By Ed Huyck
By Melissa Wray
By Patrick Strait
By Jonathan McJunkin
By B Fresh Photography
By Ryan Siverson
By Kendra Sundvall
By Ed Huyck
When the young characters in this rural drama go to church, they sing hymns while exchanging lascivious looks, voicing their lust in brief asides and generally giving off enough sexual energy to power a combine. Melanie Marnich's script was rife with menace and two-timing, but Emigrant's staging connected like a rabbit punch. In a bare warehouse space littered with hay bales and a disembodied car seat, the young cast played out sex and murder with enough juice to leave the audience with a contact Busch beer buzz. Maren Bush as wife Laura stood out as a flawed jewel in an ugly milieu, her angelic face ultimately belied by her squishy morality. Think No Exit with a soundtrack by Keith Urban.
Children's Theatre Company
A road in Alabama in the Civil Rights Era. Four African American men in a car. A redneck cop eager to abuse his power. So powerful was this scene in CTC's adaptation of Christopher Paul Curtis's novel that some viewers left at the end of the night wondering whether children should be exposed to such things. I walked out thankful that my child had witnessed a portrayal of bigotry and injustice so unsparing, so real, and so shocking that she understood in an instant that racism springs from the weakest and most despicable corners of our souls. It didn't hurt that the show also unspooled the familial warmth of an early Gordon Parks pic.
Standing in a cage, the onetime South African washerwoman Saartjie Baartman is the object of a whole nation's leers. As the "Venus Hottentot," her outsized backside stirs fascination and lust throughout Victorian England. It's just messed-up enough to have really happened, and bomb-throwing playwright Suzan-Lori Parks wrung every drop of pain out of the scenario. Wendy Knox subsequently added her signature downhill-with-no-brakes directorial style. And Shá Cage projected disgust and defiance as a character who wishes to be loved despite the wrenching fact that she's not even accepted as human.
Mixed Blood Theatre
Thomas W. Jones II and Regina Marie Williams latched onto Dael Orlandersmith's story of African American skin-tone discrimination in the South with enough electricity to leave the audience singed. Williams and Jones played multiple characters, primarily a pair of star-crossed lovers trying to carry out their lives amid staggering ignorance and wrong-headedness. The highlight comes when Jones's character returns home after an unwanted inheritance. Amid layers of hate between generations, the story spiraled into despair and a murder on the front lawn. Swinging from character to character, Jones's deepest conviction emerged in an unvoiced sentiment: When will we quit all this bullshit?
Great Performances in Non-Top 10 Shows (in no particular order):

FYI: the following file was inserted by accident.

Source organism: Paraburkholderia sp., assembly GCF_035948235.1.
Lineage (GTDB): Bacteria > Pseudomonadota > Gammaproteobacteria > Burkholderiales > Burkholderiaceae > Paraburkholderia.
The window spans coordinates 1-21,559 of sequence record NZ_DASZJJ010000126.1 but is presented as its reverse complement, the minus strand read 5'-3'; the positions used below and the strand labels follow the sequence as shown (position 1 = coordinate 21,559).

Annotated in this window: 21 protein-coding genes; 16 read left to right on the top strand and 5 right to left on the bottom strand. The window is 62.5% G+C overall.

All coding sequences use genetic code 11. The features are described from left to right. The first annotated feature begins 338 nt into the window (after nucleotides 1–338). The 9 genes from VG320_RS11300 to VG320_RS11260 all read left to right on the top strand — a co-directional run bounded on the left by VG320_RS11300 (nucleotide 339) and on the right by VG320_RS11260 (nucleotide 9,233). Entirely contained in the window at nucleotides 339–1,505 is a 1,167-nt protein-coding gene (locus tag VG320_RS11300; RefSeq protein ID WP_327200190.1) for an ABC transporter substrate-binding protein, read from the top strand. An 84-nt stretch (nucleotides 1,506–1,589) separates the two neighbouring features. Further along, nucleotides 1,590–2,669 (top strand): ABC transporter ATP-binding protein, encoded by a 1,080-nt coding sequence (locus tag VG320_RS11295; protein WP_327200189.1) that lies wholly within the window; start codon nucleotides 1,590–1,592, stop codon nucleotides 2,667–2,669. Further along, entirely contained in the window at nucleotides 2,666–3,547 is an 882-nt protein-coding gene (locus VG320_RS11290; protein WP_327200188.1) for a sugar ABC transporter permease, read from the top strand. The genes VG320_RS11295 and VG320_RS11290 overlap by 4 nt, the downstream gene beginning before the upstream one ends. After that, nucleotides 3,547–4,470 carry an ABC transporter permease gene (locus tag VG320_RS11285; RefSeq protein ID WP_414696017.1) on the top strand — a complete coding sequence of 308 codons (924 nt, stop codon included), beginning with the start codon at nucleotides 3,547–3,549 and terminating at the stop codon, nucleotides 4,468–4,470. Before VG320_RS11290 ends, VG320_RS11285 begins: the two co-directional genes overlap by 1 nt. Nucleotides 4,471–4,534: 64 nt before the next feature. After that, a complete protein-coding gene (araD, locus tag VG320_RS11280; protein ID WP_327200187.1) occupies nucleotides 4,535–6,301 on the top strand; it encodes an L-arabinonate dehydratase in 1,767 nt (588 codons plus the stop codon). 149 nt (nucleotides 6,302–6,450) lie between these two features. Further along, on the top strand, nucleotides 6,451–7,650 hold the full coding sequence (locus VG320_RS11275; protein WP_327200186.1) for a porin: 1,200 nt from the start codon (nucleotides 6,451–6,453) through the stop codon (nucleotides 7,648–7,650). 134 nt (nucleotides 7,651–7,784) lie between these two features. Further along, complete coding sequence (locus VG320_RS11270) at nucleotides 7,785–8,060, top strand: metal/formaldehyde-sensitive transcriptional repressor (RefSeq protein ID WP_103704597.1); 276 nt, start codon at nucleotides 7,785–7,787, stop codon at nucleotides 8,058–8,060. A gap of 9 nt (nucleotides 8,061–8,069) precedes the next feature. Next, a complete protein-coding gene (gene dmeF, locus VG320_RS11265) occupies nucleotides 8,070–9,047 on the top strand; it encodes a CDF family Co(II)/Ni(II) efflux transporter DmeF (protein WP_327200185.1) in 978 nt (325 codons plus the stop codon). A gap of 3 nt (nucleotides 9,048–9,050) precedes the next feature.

1. Gus Lynch, Gangster No. 1, The E.S.C.: So scary that by the end he was threatening to take the audience outside for a thrashing.
2. Sonja Parks, Antigone, Children's Theatre Company: Sympathetic and grandstanding in equal measure; Antigone as the original drama queen.
3. Joseph Papke, Slag Heap, Theatre Pro Rata: It was all good for Papke's street hustler until the drugs and porn started to, you know, turn unseemly.
4. Ahanti Young, Zooman and the Sign, Penumbra Theatre: It takes a lot of guts to play a character so rotten and irredeemable. The kind of performance you don't want your family to see.
6. Zach Curtis, Requiem for a Heavyweight, Fifty Foot Penguin: Stay down already, you wanted to yell. A fitting way to fold a small, brave theater company.
7. Emily Gunyou, Messalina, Red Eye: One hopes to exhibit as much sheer humanity when the breakdown of civilization ensues.
8. Annie Enneking, Mother Courage and Her Children, Frank Theatre: She'd sell you some scrap, some rags, maybe one of her kids. The rapacity of war laid bare.
9. Dieter Bierbrauer, Floyd Collins, Theater Latté Da: Let's see you try singing while pretending to be trapped immobile in a mineshaft.
10. Jami Rassmussen and Amber Swenson, A Princess of Mars, Hardcover Theater: And while you're at it, try playing the male and female leads against bug-eyed papier-mâché alien heads on the end of 12-foot poles. And do it without being upstaged.
Ten Great Sets/Scenic Designs (again, in no order):
1. Gotama, In the Heart of the Beast (Masanari Kawahara)
2. Mefistofele, Theatre de la Jeune Lune (Dominique Serrand)
4. The House of Blue Leaves, Jungle Theater (John Clark Donahue)
A Midsummer Night's Dream, Mu Performing Arts (Joe Stanley)
7. Mother Courage and Her Children, Frank Theatre (John Bueche)
8. Bug, Pillsbury House (Joseph Stanley)
10. Floyd Collins, Theater Latté Da, (Michael Hoover)
Talking Turkey: The Bottom Five
We have nothing but affection and respect for the sweat and toil it takes to bring a work to the stage. But sometimes it doesn't quite pan out.
1. The Trial of Osama Bin Laden (Stagewright Unlimited) The verdict? This world premiere was well intended but really, really bad. Still, at least it seemed plausible at the time that Osama might be captured.
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